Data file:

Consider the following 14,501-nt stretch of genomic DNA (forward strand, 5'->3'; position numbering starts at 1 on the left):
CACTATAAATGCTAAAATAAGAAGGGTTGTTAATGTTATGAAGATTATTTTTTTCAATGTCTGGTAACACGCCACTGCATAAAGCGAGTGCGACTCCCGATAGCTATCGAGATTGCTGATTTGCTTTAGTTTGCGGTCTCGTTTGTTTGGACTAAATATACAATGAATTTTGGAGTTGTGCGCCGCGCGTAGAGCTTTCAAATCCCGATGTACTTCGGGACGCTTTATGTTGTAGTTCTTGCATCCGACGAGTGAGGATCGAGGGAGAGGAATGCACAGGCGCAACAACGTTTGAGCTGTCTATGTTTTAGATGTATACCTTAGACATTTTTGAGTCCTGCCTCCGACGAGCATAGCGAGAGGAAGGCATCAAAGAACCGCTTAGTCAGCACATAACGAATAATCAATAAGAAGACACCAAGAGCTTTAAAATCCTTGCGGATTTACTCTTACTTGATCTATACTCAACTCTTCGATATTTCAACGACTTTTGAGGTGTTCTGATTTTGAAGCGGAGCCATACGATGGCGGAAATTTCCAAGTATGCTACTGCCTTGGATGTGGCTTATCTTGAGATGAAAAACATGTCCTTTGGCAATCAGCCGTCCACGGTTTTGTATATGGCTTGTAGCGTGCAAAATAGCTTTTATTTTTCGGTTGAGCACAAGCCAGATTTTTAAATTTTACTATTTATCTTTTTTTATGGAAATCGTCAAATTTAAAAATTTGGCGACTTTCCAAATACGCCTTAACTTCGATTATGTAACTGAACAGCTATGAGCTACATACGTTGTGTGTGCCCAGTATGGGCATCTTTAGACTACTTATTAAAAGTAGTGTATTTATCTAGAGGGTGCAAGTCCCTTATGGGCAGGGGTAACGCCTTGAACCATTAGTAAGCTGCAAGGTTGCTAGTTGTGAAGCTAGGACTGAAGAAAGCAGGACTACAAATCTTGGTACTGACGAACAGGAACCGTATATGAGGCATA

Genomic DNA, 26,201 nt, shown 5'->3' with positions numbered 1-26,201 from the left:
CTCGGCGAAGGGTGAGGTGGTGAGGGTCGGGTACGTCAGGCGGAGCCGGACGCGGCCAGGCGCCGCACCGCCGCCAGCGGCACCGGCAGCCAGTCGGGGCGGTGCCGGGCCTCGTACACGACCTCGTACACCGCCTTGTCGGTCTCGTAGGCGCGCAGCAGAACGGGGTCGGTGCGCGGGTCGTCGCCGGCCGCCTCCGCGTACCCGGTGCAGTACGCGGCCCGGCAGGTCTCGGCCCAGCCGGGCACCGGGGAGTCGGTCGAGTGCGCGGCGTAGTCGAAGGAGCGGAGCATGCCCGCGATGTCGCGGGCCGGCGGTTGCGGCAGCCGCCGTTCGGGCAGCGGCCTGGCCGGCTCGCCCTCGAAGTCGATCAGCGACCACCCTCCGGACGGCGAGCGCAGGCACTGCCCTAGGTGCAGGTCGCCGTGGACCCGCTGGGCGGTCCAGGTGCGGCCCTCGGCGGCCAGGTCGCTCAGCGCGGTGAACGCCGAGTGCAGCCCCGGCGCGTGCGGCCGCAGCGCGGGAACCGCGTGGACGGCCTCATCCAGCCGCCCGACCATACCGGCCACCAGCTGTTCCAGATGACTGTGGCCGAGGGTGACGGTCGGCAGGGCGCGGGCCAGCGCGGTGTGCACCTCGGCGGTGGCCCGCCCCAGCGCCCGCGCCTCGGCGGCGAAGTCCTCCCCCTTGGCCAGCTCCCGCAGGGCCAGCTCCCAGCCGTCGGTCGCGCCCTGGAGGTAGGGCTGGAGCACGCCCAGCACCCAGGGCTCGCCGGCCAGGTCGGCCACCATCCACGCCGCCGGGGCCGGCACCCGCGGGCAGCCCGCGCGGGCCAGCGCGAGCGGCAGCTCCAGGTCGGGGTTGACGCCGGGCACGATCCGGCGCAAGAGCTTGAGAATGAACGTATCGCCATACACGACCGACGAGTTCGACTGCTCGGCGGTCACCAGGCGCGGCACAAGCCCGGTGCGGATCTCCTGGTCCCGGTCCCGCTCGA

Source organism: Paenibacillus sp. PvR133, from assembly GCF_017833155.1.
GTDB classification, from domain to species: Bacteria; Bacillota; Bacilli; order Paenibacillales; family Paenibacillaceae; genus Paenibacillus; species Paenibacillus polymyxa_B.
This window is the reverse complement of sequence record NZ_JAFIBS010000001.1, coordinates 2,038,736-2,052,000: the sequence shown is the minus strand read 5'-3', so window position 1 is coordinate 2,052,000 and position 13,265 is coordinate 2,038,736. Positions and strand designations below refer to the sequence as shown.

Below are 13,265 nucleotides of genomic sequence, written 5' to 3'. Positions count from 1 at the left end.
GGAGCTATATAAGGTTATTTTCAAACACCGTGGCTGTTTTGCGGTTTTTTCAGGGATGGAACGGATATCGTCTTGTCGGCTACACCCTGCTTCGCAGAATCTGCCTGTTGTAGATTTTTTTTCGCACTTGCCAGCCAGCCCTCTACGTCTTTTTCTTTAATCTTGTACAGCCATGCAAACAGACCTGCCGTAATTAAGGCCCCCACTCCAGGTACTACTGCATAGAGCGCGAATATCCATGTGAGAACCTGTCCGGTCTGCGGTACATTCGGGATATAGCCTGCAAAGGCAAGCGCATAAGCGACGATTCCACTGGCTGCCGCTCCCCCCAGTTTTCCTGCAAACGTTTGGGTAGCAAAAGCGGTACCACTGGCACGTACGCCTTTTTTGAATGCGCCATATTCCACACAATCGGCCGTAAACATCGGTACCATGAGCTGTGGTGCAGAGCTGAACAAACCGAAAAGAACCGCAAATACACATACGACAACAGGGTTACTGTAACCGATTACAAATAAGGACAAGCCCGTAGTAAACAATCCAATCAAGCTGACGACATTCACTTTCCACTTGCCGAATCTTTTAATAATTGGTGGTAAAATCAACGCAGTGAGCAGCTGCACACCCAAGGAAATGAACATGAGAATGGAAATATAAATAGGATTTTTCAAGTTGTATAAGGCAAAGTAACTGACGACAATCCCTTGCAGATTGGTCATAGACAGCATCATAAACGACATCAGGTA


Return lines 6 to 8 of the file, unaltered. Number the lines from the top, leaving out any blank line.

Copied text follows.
GTDB classification, from domain to species: Bacteria; Bacillota; Bacilli; order Paenibacillales; family Paenibacillaceae; genus Paenibacillus; species Paenibacillus polymyxa_B.
This window is the reverse complement of sequence record NZ_JAFIBS010000001.1, coordinates 2,038,736-2,052,000: the sequence shown is the minus strand read 5'-3', so window position 1 is coordinate 2,052,000 and position 13,265 is coordinate 2,038,736. Positions and strand designations below refer to the sequence as shown.

Below are 13,265 nucleotides of genomic sequence, written 5' to 3'. Positions count from 1 at the left end.